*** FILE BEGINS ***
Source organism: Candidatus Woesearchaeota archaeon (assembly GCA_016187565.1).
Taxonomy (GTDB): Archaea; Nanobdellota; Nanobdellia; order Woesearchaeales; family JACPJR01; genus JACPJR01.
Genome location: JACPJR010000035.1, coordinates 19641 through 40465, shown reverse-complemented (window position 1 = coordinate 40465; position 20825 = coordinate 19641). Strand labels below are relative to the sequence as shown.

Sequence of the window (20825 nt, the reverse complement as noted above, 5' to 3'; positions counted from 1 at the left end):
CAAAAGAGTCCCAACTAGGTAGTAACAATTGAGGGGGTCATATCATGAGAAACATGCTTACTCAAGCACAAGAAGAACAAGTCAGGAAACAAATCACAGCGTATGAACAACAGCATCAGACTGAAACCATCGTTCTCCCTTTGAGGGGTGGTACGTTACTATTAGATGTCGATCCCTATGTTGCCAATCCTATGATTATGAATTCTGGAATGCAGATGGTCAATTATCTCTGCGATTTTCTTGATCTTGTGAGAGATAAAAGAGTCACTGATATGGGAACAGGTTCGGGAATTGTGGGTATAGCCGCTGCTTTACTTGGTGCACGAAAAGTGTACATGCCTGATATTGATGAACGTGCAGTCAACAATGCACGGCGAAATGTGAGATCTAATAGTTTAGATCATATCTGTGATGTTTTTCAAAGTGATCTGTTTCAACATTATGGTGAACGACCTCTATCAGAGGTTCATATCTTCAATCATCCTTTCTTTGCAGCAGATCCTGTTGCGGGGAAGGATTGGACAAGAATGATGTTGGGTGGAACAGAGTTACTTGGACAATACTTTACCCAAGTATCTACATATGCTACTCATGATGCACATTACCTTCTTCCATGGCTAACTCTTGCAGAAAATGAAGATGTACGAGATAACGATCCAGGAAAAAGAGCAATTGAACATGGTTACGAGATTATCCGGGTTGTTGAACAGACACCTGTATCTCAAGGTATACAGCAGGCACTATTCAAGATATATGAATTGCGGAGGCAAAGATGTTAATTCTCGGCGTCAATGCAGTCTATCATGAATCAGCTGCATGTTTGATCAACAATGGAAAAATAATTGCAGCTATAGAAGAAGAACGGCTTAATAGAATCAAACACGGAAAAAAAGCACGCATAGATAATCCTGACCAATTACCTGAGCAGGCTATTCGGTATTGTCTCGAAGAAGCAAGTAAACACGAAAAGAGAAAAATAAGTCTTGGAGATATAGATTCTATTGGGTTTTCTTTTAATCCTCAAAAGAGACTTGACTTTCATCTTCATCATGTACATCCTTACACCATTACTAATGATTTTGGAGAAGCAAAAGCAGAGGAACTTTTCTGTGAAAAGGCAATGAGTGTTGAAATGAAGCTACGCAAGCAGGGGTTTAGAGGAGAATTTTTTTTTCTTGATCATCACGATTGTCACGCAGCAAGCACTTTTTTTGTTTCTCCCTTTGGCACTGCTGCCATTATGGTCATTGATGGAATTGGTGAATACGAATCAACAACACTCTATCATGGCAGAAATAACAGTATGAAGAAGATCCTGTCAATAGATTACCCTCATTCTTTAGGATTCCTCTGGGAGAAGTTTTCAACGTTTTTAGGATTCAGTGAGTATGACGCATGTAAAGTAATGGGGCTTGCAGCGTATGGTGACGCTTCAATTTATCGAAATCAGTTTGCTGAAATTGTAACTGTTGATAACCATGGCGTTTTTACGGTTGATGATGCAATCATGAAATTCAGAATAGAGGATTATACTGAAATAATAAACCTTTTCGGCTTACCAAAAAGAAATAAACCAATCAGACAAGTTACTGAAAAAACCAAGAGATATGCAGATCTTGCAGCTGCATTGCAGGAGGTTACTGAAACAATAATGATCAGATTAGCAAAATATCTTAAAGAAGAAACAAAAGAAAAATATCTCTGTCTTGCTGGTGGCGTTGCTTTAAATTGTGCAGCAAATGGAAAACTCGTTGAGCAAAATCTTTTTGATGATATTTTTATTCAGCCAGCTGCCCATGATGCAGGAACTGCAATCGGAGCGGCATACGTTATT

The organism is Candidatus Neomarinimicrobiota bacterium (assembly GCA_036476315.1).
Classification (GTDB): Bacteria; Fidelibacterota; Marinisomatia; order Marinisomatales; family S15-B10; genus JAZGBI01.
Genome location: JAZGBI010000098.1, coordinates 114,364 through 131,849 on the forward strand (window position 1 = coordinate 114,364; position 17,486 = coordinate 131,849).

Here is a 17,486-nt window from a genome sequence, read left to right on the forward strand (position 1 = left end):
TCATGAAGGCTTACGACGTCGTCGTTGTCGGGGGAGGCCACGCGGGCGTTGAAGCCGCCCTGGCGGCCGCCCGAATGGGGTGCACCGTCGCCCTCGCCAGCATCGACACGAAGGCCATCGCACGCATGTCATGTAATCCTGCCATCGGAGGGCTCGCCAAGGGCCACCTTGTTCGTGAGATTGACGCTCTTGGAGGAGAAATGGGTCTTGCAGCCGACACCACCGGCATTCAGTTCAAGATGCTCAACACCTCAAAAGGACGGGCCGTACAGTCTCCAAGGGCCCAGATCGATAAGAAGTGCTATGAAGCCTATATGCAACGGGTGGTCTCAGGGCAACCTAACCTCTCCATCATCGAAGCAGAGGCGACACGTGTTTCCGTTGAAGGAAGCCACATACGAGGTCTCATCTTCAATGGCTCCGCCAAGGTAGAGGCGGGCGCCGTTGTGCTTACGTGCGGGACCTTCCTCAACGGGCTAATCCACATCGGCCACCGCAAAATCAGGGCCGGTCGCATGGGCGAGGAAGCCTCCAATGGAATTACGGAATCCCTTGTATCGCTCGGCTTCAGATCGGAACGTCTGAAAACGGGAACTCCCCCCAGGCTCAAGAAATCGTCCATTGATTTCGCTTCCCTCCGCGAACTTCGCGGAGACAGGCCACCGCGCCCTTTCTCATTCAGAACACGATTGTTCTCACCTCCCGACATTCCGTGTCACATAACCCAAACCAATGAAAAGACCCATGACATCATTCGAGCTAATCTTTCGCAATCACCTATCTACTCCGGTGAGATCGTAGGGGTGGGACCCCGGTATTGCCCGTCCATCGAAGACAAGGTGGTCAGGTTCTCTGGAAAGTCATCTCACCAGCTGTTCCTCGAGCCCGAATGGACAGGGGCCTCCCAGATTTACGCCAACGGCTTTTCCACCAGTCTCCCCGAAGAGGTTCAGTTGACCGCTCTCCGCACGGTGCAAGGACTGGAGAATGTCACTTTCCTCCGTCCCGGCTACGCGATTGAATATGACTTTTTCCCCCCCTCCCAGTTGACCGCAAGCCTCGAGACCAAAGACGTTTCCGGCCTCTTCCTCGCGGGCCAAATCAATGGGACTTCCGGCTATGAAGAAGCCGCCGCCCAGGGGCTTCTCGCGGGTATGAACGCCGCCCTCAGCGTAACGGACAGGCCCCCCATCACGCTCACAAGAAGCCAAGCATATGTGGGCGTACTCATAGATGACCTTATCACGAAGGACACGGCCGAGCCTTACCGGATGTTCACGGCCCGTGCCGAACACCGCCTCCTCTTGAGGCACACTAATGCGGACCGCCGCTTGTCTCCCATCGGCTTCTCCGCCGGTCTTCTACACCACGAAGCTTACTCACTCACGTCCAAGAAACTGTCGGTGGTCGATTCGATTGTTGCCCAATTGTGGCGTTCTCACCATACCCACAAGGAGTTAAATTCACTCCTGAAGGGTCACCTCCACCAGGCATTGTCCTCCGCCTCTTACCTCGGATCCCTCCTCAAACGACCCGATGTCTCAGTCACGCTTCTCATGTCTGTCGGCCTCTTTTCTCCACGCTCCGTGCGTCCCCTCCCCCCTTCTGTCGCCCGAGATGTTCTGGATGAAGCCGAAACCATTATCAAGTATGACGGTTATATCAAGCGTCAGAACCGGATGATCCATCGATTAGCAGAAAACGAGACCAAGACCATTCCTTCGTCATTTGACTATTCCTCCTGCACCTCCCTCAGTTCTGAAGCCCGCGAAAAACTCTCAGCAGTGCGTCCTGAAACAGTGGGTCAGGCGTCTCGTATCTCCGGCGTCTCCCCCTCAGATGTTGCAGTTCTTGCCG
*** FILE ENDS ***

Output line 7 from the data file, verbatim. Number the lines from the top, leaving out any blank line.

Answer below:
Classification (GTDB): Bacteria; Fidelibacterota; Marinisomatia; order Marinisomatales; family S15-B10; genus JAZGBI01.